The use of electrotransfer to deliver therapeutic agents such as cytotoxic drugs and nucleic acids to cells and
tissues has been successfully developed over the last decade. This strategy is promising for the systemic secretion of
therapeutic proteins, vaccination and gene therapy. The safe and efficient use of this physical method for clinical purposes
requires knowledge of the mechanisms underlying the DNA electrotransfer and expression phenomena. Despite the fact
that the pioneering work on plasmid DNA electrotransfer to cells was initiated 30 years ago, many of the underlying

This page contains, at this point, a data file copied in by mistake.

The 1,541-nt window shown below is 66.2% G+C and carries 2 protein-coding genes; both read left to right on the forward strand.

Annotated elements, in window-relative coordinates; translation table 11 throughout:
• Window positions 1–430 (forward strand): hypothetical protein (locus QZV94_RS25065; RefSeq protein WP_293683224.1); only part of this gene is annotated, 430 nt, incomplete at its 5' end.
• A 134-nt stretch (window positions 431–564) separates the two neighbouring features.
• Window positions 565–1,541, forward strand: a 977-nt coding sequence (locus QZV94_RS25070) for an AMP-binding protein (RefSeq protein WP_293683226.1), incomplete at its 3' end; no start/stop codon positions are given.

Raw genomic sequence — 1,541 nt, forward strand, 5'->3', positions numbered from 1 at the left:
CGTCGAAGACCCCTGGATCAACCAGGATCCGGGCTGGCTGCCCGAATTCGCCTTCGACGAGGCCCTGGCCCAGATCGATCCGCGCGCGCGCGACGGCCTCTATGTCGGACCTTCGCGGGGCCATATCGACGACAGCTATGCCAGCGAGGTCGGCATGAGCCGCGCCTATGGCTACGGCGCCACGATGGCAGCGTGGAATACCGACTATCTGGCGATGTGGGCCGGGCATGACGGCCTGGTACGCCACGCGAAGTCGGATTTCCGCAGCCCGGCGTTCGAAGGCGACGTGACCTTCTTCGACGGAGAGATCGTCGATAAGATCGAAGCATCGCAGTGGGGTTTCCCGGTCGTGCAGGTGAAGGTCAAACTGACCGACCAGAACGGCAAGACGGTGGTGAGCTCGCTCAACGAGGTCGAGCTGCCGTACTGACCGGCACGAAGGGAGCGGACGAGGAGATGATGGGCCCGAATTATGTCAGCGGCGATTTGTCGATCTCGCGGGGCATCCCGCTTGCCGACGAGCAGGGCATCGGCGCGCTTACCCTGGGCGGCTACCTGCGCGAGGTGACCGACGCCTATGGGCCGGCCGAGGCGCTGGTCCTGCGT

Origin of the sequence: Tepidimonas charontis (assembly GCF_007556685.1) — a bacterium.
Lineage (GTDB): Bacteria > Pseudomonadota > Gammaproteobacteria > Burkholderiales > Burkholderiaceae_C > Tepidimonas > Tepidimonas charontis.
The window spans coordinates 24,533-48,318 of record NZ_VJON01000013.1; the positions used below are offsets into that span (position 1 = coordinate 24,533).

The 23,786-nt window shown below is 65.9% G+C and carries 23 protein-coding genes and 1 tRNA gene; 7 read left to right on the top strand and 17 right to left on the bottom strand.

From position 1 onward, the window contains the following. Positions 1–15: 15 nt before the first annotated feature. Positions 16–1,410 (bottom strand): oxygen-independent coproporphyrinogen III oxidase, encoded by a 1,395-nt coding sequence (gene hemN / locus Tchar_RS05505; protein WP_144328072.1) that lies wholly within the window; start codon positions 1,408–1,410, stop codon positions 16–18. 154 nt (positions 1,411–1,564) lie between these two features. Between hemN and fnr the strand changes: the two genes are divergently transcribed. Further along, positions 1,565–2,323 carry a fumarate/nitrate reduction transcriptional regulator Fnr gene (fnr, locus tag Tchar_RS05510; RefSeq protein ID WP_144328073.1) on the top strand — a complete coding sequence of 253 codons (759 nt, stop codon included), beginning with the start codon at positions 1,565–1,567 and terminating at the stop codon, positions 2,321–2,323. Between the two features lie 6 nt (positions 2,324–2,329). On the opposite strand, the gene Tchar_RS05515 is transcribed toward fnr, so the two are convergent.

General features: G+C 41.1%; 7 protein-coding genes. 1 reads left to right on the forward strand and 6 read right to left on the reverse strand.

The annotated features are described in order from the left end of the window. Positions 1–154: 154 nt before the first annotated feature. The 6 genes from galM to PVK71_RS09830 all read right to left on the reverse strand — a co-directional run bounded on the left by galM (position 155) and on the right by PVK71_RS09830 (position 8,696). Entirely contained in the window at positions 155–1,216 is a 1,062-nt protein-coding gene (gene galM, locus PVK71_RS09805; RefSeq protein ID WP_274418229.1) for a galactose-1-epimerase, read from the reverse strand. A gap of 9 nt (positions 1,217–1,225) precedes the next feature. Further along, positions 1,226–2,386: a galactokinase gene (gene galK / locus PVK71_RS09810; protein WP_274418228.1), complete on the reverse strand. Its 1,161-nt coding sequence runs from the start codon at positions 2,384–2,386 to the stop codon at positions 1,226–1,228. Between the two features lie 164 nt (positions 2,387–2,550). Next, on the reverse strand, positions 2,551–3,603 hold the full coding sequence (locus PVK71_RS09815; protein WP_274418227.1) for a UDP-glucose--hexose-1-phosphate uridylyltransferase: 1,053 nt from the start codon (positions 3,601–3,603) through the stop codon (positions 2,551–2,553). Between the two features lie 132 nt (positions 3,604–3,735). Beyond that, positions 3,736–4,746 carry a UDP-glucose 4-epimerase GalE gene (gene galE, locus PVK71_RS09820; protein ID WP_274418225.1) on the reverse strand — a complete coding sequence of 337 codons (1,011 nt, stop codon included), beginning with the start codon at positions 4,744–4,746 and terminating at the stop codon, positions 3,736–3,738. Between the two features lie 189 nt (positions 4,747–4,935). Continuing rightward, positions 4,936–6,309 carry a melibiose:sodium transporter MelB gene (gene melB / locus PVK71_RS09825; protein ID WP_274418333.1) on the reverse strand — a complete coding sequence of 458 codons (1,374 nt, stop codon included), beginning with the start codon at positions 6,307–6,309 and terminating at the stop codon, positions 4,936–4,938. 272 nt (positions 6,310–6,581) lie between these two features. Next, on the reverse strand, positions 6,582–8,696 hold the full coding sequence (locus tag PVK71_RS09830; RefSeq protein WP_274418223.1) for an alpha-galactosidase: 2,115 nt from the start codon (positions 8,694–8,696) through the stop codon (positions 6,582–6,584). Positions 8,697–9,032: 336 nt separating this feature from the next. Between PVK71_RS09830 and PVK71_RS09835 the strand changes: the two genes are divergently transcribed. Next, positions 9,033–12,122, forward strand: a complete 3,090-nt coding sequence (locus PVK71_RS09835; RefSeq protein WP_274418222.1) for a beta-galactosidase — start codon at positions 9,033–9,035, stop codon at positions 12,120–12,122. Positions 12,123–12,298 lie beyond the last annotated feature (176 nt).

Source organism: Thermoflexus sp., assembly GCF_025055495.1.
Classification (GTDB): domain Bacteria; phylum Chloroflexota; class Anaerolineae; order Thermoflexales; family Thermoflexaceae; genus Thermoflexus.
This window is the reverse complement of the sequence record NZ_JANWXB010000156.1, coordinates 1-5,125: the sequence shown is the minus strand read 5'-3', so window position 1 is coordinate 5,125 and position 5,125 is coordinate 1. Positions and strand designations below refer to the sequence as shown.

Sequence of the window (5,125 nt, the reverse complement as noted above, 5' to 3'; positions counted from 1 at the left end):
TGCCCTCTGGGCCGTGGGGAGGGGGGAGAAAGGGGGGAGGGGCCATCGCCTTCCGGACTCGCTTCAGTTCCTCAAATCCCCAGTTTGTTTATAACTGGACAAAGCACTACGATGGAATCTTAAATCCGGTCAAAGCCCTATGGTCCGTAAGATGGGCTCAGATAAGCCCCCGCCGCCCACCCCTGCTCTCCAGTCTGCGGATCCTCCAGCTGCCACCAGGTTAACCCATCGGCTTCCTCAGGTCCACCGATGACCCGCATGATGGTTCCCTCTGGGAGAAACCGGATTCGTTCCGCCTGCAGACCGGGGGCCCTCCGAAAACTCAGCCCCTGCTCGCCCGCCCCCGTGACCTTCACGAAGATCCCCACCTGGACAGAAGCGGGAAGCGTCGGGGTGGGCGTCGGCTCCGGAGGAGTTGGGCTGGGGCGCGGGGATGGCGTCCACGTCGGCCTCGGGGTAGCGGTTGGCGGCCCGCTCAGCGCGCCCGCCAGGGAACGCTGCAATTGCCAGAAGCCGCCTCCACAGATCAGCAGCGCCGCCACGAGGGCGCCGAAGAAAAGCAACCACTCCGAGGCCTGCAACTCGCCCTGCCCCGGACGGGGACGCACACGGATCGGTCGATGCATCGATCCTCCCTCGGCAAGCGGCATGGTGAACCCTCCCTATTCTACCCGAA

mechanisms remain elucidated. While efficient in vitro, the method faces a lack of efficiency in packed tissues. Until now,
the great majority of studies have been performed on cells in 2D cultures in Petri dishes or in suspension. However, these
studies cannot get access to the tissue-specific architecture and organization present in 3D living tissues. In this context,
3D cell culture models are more relevant concerning in vivo cell organization since cell-cell contacts are present as well as
extracellular matrix. The aim of this review is to describe the relevance of using spheroid as a model to address and improve
the electrotransfer processes.
Keywords: 3D, DNA transfer, electropermeabilization, electroporation, model, spheroid.
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